Lil­ly's Taltz wins third ap­proval, this time in pa­tients with ac­tive anky­los­ing spondyli­tis

Lil­ly’s mon­o­clon­al an­ti­body, Taltz, which is al­ready ap­proved for pso­ri­at­ic arthri­tis and plaque pso­ri­a­sis has won its third ap­proval. The FDA has cleared its use in ac­tive anky­los­ing spondyli­tis (AS), a chron­ic in­flam­ma­to­ry rheumat­ic dis­or­der that af­fects the pelvic joints and spine, and can be char­ac­ter­ized by in­flam­ma­to­ry back pain, stiff­ness and im­paired func­tion and mo­bil­i­ty.

Taltz — akin to No­var­tis’ $NVS block­buster Cosen­tyx — in­hibits IL-17A, a cy­tokine in­volved in in­flam­ma­to­ry and im­mune re­spons­es. The drug, which will now al­so ad­dress the rough­ly 1.6 mil­lion Amer­i­cans with AS, gen­er­at­ed about $354 mil­lion in the sec­ond quar­ter.

Taltz was test­ed in two place­bo-con­trolled Phase III stud­ies that en­com­passed 657 AS pa­tients to eval­u­ate the pro­por­tion of pa­tients the drug had an im­pact on, in terms of symp­toms of pain, in­flam­ma­tion and func­tion at 16 weeks. In the COAST-V tri­al, which in­clud­ed pa­tients who had nev­er been treat­ed with an an­tirheumat­ic bi­o­log­ic, 48% of Taltz-treat­ed pa­tients achieved the re­sponse every four weeks ver­sus 18% of place­bo-treat­ed pa­tients (p<0.0001). In COAST-W tri­al, which in­volved pa­tients who did not ad­e­quate­ly ben­e­fit or were in­tol­er­ant to tu­mor necro­sis fac­tor (TNF) in­hibitors, 25% of pa­tients treat­ed with Taltz every four weeks achieved a re­sponse, ver­sus 13% of pa­tients giv­en the place­bo (p<0.05).

Four months ago, Lil­ly’s $LLY Taltz al­so cleared a late-stage study called COAST-X, in pa­tients with a form of in­flam­ma­to­ry arthri­tis in which there is no vis­i­ble ev­i­dence of dam­age on X-rays — non-ra­di­ograph­ic ax­i­al spondy­loarthri­tis (nr-AxS­pA).

Cosen­tyx is al­so ap­proved for AS, as is UCB’s TNF block­er Cimzia.

Biotech and Big Phar­ma: A blue­print for a suc­cess­ful part­ner­ship

Strategic partnerships have long been an important contributor to how drugs are discovered and developed. For decades, big pharma companies have been forming alliances with biotech innovators to increase R&D productivity, expand geographical reach and better manage late-stage commercialization costs.

Noël Brown, Managing Director and Head of Biotechnology Investment Banking, and Greg Wiederrecht, Ph.D., Managing Director in the Global Healthcare Investment Banking Group at RBC Capital Markets, are no strangers to the importance of these tie-ups. Noël has over 20 years of investment banking experience in the industry. Before moving to the banking world in 2015, Greg was the Vice President and Head of External Scientific Affairs (ESA) at Merck, where he was responsible for the scientific assessment of strategic partnership opportunities worldwide.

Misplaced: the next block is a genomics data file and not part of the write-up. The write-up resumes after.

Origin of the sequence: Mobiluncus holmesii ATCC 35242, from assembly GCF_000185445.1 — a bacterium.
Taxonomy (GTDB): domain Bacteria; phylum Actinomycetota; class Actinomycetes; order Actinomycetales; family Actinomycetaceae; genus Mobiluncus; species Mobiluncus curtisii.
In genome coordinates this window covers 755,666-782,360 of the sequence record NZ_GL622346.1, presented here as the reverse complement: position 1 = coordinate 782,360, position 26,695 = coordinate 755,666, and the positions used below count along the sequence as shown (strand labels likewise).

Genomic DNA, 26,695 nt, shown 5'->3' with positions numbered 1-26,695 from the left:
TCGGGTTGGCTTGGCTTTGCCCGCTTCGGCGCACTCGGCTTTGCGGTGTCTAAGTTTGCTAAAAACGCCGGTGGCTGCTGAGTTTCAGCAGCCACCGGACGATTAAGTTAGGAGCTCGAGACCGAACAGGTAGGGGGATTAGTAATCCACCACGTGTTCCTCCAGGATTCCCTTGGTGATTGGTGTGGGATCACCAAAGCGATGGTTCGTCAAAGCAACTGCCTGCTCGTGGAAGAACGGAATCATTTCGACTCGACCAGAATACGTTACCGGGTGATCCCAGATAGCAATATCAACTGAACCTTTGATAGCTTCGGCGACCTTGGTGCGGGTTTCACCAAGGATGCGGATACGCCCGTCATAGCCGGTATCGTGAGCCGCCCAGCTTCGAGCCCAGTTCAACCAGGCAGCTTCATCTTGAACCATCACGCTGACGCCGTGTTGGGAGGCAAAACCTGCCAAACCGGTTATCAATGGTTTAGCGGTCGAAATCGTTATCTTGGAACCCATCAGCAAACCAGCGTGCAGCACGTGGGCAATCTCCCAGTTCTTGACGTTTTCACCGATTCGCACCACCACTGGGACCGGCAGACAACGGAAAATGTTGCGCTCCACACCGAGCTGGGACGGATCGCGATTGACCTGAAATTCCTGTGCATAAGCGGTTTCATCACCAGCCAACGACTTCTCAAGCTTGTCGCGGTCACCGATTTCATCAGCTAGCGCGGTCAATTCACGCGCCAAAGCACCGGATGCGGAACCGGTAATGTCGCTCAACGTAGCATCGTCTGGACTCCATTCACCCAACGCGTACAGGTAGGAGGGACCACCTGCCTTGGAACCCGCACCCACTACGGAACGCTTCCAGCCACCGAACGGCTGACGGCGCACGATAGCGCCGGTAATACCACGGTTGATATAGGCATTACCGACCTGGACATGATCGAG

No­var­tis' sec­ond at­tempt to repli­cate a stun­ning can­cer re­sult falls flat

Novartis’ hopes of turning one of the most surprising trial data points of the last decade into a lung cancer drug has taken another setback.

The Swiss pharma announced Monday that its IL-1 inhibitor canakinumab did not significantly extend the lives or slow the disease progression of patients with previously untreated locally advanced or metastatic non-small cell lung cancer when compared to standard of-care alone.

Endpoints News

Keep reading Endpoints with a free subscription

Unlock this story instantly and join 120,600+ biopharma pros reading Endpoints daily — and it's free.

AstraZeneca CEO Pascal Soriot (Raphael Lafargue/Abaca/Sipa USA)

A com­bo of As­traZeneca's Imfinzi and chemo wins where oth­ers have failed in piv­otal bil­iary tract test

Looking to run with the big dogs in the PD-(L)1 class, AstraZeneca’s Imfinzi has a tall hill to climb to compete in an increasingly bustling market. An aggressive combo strategy for the drug has paid off so far, and now AstraZeneca is adding another notch to its belt.

A combo of Imfinzi (durvalumab) and chemotherapy significantly extended the lives of first-line patients with advanced biliary tract cancer over chemo alone, according to topline results from the Phase III TOPAZ-1 study revealed Monday.

Endpoints News

Keep reading Endpoints with a free subscription

Unlock this story instantly and join 120,600+ biopharma pros reading Endpoints daily — and it's free.

Sean Ianchulev, Eyenovia CEO and CMO

Re­cent court de­ci­sion push­es FDA to re­ject and re­clas­si­fy drug-de­vice com­bo, crush­ing shares

Back in April, the FDA lost a crucial court case in which its broad discretion of regulating medical products that might satisfy the legal definitions of either “drug” and/or “medical device” was sharply curtailed.